A half-decent remake with few highs
Andhadhun benefitted from a relatively shorter runtime and tighter editing. Bhramam made me check my watch
Before I get into the review of Bhramam, I would like to point out a great example of a filmmaker (Christopher Nolan) giving his own unique spin to the source material (Insomnia, 1997) when he remade it. It seemed fresh while essentially telling the same story. One notable difference was in the way they ended. Two different outcomes, you see.
I hoped Ravi K Chandran’s Bhramam—the Malayalam remake of Sriram Raghavan’s Andhadhun—would give me a similar feeling. It didn’t. There are minor noticeable differences confined for the most part to the visual choices and, to a smaller extent, the third act of the screenplay, but that’s about it. We’ll get to the latter in a while. No spoilers, of course. First, the performances.
Let’s admit that Andhadhun was not an acting exercise. It was more about the plot, and the actors were there to service it and not have their performances take all the limelight. But what worked in that film’s favour is how all the actors managed to keep their performances restrained, even when they were required to get whacky. The acting and storytelling operated in perfect synchronicity.
There was no attempt from one to overshadow the other. Everything worked like the beats of a piece of great classical music —piano, in this case. I remember being incredibly relaxed while watching Andhadhun for the first time on the big screen because it was staged and edited in a way that kept you thoroughly invested in the storytelling. Bhramam, on the other hand, have areas that test one’s patience. Even a versatile composer like Jakes Bejoy can only do so much in a film confused about where to place his music. It’s like taking part in a musical chair where everyone is always seated.
In Andhadhun, the characters behaved as if every event in the film is happening for the first time. The characters in Bhramam seem to have been rehearsing their reactions to situations that they have already foreseen. The Simi in Andhadhun (played by the unmatchable, irreplaceable Tabu) seemed more complex than she lets on. This Simi feels like the TikTok version in comparison. At one point, Ray Mathews (Prithviraj) calls Simi a “TikTok heroine”. Well, he is right. But the funny thing is he sometimes acts like a TikTok star too.
Having said that, Bhramam manages to be a half-decent remake simply because the actors, including Mamta, get it right in some places. The culprits are straight out of film-noir. I also felt they did something interesting with Ray, the blind (or not?) pianist who shows up at the wrong place, at the wrong time. Prithviraj effectively oscillates between innocence and mischief, particularly in the first half. Ray is an oddball who goes around acting like a saint. For instance, he wouldn’t indulge in adultery to further his goals, but he has already proved to be someone with shaky morals on account of a particular habit. Ray reminds me of that guy who secretly admires a sensual photoshoot on Instagram but goes on Twitter to talk about the objectification of women in item songs.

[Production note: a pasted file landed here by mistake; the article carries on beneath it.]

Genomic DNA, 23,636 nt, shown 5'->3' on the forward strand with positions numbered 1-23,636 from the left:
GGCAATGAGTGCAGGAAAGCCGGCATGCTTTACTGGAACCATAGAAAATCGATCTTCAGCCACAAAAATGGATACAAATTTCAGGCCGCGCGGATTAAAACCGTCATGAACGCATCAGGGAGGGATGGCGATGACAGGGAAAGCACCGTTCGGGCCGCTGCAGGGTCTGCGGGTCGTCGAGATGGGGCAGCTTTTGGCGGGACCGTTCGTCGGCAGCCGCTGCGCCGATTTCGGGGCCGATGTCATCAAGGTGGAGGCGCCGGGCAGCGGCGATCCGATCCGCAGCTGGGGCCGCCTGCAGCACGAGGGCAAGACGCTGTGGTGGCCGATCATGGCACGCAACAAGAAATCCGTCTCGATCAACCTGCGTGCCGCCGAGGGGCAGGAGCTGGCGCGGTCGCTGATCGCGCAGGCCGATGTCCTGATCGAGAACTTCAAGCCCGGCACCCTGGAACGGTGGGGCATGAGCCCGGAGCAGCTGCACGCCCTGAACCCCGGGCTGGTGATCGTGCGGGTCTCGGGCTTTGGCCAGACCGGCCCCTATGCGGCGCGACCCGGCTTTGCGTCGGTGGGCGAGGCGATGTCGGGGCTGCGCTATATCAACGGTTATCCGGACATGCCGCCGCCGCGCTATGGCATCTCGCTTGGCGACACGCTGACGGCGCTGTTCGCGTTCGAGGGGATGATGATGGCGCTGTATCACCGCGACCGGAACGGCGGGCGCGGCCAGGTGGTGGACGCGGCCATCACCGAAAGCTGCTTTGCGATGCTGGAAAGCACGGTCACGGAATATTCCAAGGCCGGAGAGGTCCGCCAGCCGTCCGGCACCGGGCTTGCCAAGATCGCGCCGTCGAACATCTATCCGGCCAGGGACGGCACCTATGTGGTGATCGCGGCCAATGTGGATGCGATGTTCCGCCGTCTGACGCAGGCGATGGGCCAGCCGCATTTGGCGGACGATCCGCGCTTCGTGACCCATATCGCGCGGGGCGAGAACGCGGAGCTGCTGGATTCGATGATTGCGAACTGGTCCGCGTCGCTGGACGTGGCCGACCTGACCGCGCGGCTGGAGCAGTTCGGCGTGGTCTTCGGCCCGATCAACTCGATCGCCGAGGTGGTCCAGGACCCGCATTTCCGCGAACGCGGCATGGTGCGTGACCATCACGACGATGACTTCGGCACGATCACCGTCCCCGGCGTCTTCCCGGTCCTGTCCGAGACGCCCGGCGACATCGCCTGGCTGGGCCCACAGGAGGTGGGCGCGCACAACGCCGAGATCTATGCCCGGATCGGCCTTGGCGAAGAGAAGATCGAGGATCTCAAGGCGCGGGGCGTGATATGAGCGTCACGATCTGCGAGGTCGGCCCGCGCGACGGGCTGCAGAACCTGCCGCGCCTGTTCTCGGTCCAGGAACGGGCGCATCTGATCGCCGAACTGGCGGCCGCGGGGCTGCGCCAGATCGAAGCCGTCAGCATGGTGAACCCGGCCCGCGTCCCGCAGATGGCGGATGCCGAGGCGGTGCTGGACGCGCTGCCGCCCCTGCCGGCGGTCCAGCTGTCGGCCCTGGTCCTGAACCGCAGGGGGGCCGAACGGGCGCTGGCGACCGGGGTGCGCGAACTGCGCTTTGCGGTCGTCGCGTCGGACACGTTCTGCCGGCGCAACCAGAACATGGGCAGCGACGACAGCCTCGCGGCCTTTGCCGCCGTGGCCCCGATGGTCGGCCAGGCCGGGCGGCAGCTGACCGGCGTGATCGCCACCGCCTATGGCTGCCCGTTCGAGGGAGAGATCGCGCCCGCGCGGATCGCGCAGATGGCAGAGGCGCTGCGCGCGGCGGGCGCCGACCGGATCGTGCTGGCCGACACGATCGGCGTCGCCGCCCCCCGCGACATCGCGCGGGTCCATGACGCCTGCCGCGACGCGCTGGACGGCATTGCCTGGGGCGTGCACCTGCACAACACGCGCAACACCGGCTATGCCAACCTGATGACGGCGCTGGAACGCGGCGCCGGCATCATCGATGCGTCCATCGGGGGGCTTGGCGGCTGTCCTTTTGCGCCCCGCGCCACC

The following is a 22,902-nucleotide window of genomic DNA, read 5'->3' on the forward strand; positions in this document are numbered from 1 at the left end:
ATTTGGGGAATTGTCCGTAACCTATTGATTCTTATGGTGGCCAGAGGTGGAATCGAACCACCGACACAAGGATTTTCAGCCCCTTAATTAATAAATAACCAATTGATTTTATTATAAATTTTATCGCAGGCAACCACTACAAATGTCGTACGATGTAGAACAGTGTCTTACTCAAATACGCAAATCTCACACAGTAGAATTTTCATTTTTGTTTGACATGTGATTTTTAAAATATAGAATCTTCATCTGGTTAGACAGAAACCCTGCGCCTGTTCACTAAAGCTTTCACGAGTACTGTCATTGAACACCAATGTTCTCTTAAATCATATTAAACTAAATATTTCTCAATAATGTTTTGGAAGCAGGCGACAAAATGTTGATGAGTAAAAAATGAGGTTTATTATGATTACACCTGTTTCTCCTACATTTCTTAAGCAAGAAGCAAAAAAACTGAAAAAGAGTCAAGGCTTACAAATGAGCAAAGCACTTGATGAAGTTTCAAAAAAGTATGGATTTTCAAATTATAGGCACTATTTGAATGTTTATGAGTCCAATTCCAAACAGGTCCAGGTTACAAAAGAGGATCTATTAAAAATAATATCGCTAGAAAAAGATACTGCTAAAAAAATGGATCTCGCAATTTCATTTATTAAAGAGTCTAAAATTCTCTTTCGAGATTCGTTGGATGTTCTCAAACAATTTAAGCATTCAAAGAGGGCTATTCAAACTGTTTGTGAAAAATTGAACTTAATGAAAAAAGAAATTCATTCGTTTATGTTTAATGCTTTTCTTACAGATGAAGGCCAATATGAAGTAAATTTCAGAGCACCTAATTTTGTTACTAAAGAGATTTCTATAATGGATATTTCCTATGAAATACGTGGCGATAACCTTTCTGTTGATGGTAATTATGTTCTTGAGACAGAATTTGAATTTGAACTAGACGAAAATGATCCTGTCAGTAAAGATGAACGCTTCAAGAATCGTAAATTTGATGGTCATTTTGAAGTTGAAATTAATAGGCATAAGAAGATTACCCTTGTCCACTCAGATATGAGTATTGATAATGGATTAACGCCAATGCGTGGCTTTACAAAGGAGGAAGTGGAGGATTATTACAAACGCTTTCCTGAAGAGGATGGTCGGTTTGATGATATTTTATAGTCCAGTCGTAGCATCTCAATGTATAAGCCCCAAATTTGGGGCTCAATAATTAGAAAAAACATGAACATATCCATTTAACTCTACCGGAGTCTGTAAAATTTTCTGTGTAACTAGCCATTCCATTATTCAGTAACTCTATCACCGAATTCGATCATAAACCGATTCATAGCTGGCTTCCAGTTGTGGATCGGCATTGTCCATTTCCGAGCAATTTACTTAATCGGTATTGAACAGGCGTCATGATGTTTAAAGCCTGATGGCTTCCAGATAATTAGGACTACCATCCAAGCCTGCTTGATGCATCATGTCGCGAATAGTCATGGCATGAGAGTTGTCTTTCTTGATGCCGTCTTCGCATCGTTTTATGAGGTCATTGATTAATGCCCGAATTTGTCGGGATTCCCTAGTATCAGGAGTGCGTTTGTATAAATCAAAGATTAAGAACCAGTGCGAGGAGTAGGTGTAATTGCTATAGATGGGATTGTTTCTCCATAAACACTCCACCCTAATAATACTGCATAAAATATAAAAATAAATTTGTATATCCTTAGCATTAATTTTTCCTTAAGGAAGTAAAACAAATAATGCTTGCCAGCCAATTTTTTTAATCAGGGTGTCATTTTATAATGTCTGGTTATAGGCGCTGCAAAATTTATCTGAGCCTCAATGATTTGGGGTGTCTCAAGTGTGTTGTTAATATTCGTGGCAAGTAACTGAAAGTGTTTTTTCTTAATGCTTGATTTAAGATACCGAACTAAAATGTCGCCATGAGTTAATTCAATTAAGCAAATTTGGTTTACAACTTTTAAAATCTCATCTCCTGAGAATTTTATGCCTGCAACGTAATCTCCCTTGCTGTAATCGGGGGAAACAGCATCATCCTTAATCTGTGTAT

There are moments where Prithviraj reminded me of Mohanlal and Mukesh from the 80s and 90s comedies in which the main characters used their charm to fool women. I also liked what they did with the unreliable narrator trope here. Unlike in the original, the minutely altered third act makes us doubt the veracity of the flashback that Ray narrates “two years later” in the climax. If I remember correctly, this plot development was approached in Andhadhun as if that’s the truth.
Unni Mukundan as Dinesh —the dubious cop with ‘brawns, but no brains’—is quite hilarious in some places. I liked that he didn’t try to imitate Manav Vij’s Inspector Manohar in Andhadhun. The humour at times comes from the idea that Dinesh isn’t as successful as Manohar when it comes to concealing his nervousness. Sometimes it’s the meta situation that does it, like when Dinesh is trying to finish a dozen eggs while dodging questions from his wife (Ananya, also funny). Anyone aware of Unni’s fitness habits and real-life persona will let out a chuckle or two at these moments.
I initially wanted to approach Bhramam as though I’m watching it for the first time, but that’s hard to do when one has seen the original. Having seen Andhadhun twice, the visuals are still fresh in my mind. So when the remake is mostly a frame-by-frame remake, it simply becomes a ‘spot the differences’ game. Perhaps it would work for those unfamiliar with Andhadhun.
The makers claimed that Bhramam is funnier. I have to disagree. Yes, it did make me laugh in a few places but whatever energy the film had at the beginning fizzles out the minute Jagadish enters the picture, and through no fault of his own. He is good. In fact, I was happy to see that vintage Jagadish again. But it seems to me the film lost interest in its characters after a certain point. It’s like waiting long for the punchline to land and then being told that the punchline came, did its job and left already. Andhadhun benefitted from a relatively shorter runtime and tighter editing. Bhramam made me check the watch.
Michael Caine once said that only unsuccessful films should be remade, provided one finds a sure-shot way to improve the original. As someone who starred in a lacklustre remake of one of his brilliant early starring vehicles, he should know.
Director: Ravi K Chandran
Starring: Prithviraj Sukumaran,
Mamta Mohandas, Unni Mukundan, Jagadish
Streaming on: Amazon Prime Video